Photo's and Writers

Subject: Photo's and Writers
From: "Mark Emson" <mt -dot- emson -at- ntlworld -dot- com>
To: "TECHWR-L" <techwr-l -at- lists -dot- raycomm -dot- com>
Date: Sat, 27 Jan 2001 18:22:02 -0000

Hi all,

Following on from Jonathan Soukup's message (Hardware Technical Writing and
Photos, 26/01/01).
It seems that many of us 'Writers' end up as photographers and illustrators
as well.
I'm in the same position and would appreciate some advice.

Despite the convenience of digital photography and my best efforts, there
are a number of draw backs, with poor resolution being the greatest problem.
What equipment do you use? In particular, what digital cameras or lenses are
good for taking shots of small components that may need to be enlarged up to
A4 or larger. I'm after personal opinions from users. All I get from the
shops is advice on what is the most expensive gear they 'think' they can
sell me.

We have just started taking our own digital stills of components and other
equipment to speed up the production of assembly instructions which in turn
aid the factory staff. We are trying out a small 'home users' camera. which
is great for long shots of the kids, the dog and the park but not so hot
when you try and get in close for some detailed item.
It is now planned that some of the pictures are be used in product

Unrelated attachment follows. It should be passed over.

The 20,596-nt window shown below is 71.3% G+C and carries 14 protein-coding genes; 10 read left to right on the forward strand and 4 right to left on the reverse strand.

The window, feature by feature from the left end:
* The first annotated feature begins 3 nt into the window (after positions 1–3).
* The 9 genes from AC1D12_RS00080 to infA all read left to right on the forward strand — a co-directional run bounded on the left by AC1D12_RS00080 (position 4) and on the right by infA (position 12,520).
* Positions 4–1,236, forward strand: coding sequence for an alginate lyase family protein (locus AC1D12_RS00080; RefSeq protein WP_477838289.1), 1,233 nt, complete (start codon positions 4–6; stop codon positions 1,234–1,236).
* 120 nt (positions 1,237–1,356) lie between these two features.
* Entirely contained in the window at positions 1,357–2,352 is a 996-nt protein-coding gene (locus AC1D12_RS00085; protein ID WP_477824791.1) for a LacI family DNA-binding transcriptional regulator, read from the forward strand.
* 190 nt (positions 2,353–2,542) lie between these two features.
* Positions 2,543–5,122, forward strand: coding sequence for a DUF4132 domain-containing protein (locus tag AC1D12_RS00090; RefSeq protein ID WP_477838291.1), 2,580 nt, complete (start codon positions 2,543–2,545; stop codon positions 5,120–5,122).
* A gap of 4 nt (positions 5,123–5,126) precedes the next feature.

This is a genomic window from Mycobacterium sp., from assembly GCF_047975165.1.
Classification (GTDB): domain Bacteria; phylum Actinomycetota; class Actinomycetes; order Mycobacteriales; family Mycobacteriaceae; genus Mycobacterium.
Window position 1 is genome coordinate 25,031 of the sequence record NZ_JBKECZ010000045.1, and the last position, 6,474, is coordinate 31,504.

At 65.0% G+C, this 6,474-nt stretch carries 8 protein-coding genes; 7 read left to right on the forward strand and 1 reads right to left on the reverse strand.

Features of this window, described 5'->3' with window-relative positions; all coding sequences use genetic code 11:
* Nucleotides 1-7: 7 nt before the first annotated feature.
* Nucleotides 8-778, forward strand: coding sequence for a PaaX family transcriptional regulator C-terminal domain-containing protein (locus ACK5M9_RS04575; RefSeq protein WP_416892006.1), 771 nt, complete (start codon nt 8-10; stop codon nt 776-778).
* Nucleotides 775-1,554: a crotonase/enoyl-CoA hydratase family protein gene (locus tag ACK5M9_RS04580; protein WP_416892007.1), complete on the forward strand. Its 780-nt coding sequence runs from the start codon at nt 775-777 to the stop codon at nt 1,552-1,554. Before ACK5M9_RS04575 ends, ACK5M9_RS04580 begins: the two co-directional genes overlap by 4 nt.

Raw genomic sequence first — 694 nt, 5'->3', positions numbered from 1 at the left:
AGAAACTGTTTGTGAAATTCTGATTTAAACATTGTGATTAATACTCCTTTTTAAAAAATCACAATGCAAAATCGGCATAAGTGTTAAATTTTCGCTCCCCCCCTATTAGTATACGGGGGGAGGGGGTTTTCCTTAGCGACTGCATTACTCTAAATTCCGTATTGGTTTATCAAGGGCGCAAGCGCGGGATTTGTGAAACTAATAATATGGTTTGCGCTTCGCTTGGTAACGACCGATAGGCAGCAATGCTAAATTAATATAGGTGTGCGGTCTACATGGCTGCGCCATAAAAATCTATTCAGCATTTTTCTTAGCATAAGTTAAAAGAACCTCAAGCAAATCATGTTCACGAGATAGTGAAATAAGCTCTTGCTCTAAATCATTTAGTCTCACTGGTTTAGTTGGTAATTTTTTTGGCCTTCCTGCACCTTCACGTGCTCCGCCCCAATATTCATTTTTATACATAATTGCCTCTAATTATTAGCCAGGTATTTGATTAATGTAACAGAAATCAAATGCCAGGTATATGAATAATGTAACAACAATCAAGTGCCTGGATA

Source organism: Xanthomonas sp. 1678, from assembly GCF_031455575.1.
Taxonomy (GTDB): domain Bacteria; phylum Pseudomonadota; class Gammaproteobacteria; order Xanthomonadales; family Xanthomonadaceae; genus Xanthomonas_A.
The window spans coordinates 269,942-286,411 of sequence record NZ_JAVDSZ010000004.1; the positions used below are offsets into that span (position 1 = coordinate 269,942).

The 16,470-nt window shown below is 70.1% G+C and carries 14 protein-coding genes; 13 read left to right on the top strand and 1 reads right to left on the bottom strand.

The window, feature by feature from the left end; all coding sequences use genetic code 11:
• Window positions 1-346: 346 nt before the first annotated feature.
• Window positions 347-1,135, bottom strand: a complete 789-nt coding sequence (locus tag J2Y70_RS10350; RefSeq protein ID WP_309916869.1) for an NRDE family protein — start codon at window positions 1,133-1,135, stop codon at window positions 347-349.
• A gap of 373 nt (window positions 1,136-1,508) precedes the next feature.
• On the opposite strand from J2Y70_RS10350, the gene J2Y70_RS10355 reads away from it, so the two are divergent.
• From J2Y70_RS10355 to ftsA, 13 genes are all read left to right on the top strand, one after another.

documentation but as you can imagine, the quality isn't always what you
would expect from professional equipment (or a professional photographer for
that matter). I'm pushing to get a better camera but as always money is the
first hurdle and I need some good testimonials before I can buy.

To try and improve things I am building a small table-top lighting stage
with a range of backgrounds so that objects will always have the same
continuity of appearance, be lit well and be in sharp contrast.
Personally, I'm not unhappy to do this sort of work. It adds another
dimension to the job, another line in my CV and, I get the graphics that I
want, not just the ones I am given. Strangely however, I wouldn't be too
pleased if a photographer suddenly thought that they could my job.

Oh well, such is life.


All the best,

Mark Emson






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